TBC when I have confirmed whether I have a sponsor for next year!
Tell us about your greatest achievement/ result in 2018?
Racing so much whilst also working a normal job, hitch-hiking / camping and tramping like a complete nomad was quite an achievement I guess! I won the Skyrunning World Series with wins in three of the races, and I also came 3rdin the Golden Trail Series and won the Grand Finale of that series out in South Africa in October.
Please list a summary of your career highlights for 2017 and 2018:
Lots of races – a few too many to mention!! These are some where I was in the top 3…
SWS: Yading, China: 1st
SWS: Buff Epic, Spain: 1st
SWS: The Rut, USA: 1st
SWS: Overall Ranking Classic Series: 1st
Monte Rosa Skyrace, Italy: 1st(team race with Hillary Gerardi)
World Trail Running Champs, Spain: 9th(and 1stBritish athlete)
Golden Trail Series / Skyrunning World Champs, Ring of Steall, UK: 3rd
Golden Trail Series, Grand Finale- Otter Trail, South Africa: 1st
Golden Trail Series, Overall Ranking: 3rd
Trail do Porto Moniz, Madeira: 1st
Alanya Ultra Trail, Turkey: 1st
Omu Peak Race, Romania: 1st
Trail du Nivolet Classic, France: 1st
Petit Trail des Aiguilles Rouges, France: 1st
To conclude, please provide a general quote that summaries your thoughts and anticipation for the 2019 TCC:
Having followed previous editions of the raceI am really excited to have the opportunity to come to Costa Rica in February and experience this prestigious event for myself.
Follow in 2019 #TCC2019
The Coastal Challenge
Website (UK) HERE
Website (Global) HERE
#tcc2019 #thecoastalchallenge #tcc19
Twitter – @tcccostarica
Day 3 Everest Trail Race #ETR2018
After yesterday relentless uphill struggle today, day-3 of the Everest Trail Race was all downhill, well, sort of. Starting in Jase Bhanjyang runners passed through Jumbesi, Phurteng, Salung, Taksindu and then from Jubhing the race finishes with a tough climb to the stunning monastery at Kharikhola. At 37.4km in length the total descent is a quad busting 4110m in contrast to 2512m of ascent.
While many talk about day 2 of the ETR being the most demanding, I personally over the years have found day 3 very challenging! The terrain is more technical and in all honesty, 4110m of descent is tough on ones legs and knees… Give me the climbing any day! The final push to the line is long, steep and comes when everyone is very tired, the final steps to the monastery at Kharikhola are relentless.
Jordi Gamito was unstoppable today setting a blistering pace that nobody could match. He now has a lead that almost certainly guarantees victory in the 2018 edition of the race, barring an accident. Joan Soler and Sergio Arias worked together today and finished together consolidating 2nd and 3rd places.
For the women, Nepali Rai Purnimaya worked hard and took victory ahead of Manuela Vilaseca in 2nd – these two have a real battle ahead. Becks Ferry was once again 3rd.
The trails and route for the ETR from Kharikhola to Tengboche and back to Lukla are now on the main trekking route of this area of Nepal. In particular, from Lukla, many trekkers are making slow and steady process to Everest Base Camp. The experience over stage 4 really does change for the participants, the more kilometres one covers, the more people one sees. The arrival in Bhandar next to the river is a welcome one.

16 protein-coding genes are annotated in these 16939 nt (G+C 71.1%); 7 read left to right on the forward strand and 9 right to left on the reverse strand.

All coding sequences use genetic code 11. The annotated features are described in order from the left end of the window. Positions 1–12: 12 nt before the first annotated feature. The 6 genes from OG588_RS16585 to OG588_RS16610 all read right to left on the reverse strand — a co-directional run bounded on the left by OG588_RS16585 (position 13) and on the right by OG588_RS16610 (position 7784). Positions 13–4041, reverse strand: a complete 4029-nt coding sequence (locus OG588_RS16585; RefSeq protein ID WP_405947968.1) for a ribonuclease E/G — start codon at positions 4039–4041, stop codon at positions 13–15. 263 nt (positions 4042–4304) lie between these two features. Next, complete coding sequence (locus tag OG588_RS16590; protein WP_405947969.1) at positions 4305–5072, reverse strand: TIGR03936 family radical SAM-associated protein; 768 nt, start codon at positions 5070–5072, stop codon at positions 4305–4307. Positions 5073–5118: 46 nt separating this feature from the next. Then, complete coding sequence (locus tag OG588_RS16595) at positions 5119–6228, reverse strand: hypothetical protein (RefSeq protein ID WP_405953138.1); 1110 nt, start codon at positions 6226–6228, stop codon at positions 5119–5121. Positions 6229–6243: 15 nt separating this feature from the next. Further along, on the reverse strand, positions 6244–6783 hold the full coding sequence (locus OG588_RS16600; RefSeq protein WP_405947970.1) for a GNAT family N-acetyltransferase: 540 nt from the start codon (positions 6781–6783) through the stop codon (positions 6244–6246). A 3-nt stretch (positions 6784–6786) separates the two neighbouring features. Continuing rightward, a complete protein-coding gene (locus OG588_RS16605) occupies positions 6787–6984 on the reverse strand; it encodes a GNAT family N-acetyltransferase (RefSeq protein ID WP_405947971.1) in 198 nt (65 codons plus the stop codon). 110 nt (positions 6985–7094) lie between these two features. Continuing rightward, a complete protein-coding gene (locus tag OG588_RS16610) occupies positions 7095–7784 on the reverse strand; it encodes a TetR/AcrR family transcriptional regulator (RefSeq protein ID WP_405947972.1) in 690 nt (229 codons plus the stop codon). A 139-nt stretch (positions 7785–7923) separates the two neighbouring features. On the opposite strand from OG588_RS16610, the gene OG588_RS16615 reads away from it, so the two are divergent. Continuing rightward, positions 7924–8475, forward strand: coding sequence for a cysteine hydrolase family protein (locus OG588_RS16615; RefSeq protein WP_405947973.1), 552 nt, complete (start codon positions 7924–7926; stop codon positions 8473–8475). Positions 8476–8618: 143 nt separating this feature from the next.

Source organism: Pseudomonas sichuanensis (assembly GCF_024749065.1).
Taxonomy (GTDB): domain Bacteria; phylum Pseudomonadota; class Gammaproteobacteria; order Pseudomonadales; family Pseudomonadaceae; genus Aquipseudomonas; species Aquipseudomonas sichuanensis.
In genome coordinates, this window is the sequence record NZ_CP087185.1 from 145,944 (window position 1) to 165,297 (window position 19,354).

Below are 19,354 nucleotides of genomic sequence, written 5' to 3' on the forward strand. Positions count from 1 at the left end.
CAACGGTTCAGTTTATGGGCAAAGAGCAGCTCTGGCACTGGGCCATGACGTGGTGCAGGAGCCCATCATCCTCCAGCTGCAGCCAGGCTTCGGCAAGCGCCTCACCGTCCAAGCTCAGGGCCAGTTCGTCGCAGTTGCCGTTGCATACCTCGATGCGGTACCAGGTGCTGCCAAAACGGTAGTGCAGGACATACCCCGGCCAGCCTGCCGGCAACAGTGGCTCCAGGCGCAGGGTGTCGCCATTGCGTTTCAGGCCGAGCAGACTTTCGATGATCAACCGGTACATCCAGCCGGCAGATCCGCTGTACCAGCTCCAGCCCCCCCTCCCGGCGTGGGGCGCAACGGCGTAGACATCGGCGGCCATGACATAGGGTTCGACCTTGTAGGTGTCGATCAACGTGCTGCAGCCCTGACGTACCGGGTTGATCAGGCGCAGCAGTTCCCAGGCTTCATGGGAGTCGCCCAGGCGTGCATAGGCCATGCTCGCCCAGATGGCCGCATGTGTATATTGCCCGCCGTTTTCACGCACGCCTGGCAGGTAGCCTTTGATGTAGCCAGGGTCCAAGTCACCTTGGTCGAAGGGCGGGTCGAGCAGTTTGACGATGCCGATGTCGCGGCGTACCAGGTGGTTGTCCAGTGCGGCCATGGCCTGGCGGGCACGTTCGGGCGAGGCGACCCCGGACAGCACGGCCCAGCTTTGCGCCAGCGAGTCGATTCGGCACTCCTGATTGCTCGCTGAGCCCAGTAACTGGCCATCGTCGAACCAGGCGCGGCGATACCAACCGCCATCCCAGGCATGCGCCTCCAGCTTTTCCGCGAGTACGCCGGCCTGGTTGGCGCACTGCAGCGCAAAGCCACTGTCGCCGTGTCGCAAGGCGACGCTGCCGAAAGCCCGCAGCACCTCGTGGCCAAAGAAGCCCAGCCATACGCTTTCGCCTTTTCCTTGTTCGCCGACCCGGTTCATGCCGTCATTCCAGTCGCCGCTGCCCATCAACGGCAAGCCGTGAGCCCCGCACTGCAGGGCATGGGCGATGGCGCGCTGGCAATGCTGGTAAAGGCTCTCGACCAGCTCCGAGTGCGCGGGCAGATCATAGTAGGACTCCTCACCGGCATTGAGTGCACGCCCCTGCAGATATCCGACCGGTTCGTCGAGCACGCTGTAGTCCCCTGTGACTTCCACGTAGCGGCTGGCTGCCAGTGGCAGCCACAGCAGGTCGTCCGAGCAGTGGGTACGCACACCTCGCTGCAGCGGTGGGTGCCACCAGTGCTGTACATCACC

Episode 163 of Talk Ultra brings you a chat with Luke Sanchez who just. finished Javelina Hundred 100 mile race – aged 15 years! We also speak with rising skyrunning star, Petter Engdahl. Finally, we chat with Lily Dyu about her new book, all about fastpacking. Speedgoat Karl co-hosts.
Talk Ultra needs your help!We have set up a Patreon page and we are offering some great benefits for Patrons… you can even join us on the show! This is the easiest way to support Talk Ultra and help us continue to create!Many thanks to our Patrons who have helped via PATREON
The 2019 Ian Corless Photography Calendar is now available.
The calendar features locations from all over the world, Lanzarote, Gran Canaria, Norway, Morocco, La Palma, Tenerife, Italy, China and Nepal.
Delivery of all calendars will take place early December with the last orders taken on or before November 29th for guaranteed Christmas delivery.
This is a limited edition calendar with only 100 copies available. There will be no re-print.
Cost £15.00 per calendar.
Postage £3.75 and £5.00 outside the UK.
Orders are taken individually via the form below.
Please make sure you tick the appropriate postage box.
Payments are taken via PayPal.
I was recently approached by LIFE OUTSIDE to provide a little insight into what it takes to, ‘Get the Shot!’
To be honest, it something that cannot be answered in just a few words.
It would be impossible to introduce Ian Corless, and describe his passion for photography, and involvement with ultra running better than Killian Jornet’s words in Corless’ recent book Running Beyond…
However, HERE is the article. I hope you find it of interest.
I recently also wrote an article on shooting in Morocco, HERE.
For those who may be looking to travel. I am speaking in October at TRF – Trail Running Festival HERE (in Poland) – Be great to have you come and say hello!
I will also be signing copies of RUNNING BEYOND book.
Instagram – @iancorlessphotography
Twitter – @talkultra
Web – www.iancorless.com
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“For over twenty years, ‘Kima’ as it is affectionately known, has blown the minds and the legs of all those lucky enough to toe the line. This is a race that one aspires too; you need to earn a place on the entry line. The challenge comes no greater. The race is like a precious jewel, hidden away for fear of someone stealing it. Kima is not for everyone, but if you have the experience and the courage, the Sentiero Roma rewards each who ventures on to its tough and technical terrain.” – Ian Corless
READ THE STORY HERE
Instagram – @iancorlessphotography
Twitter – @talkultra
Web – www.iancorless.com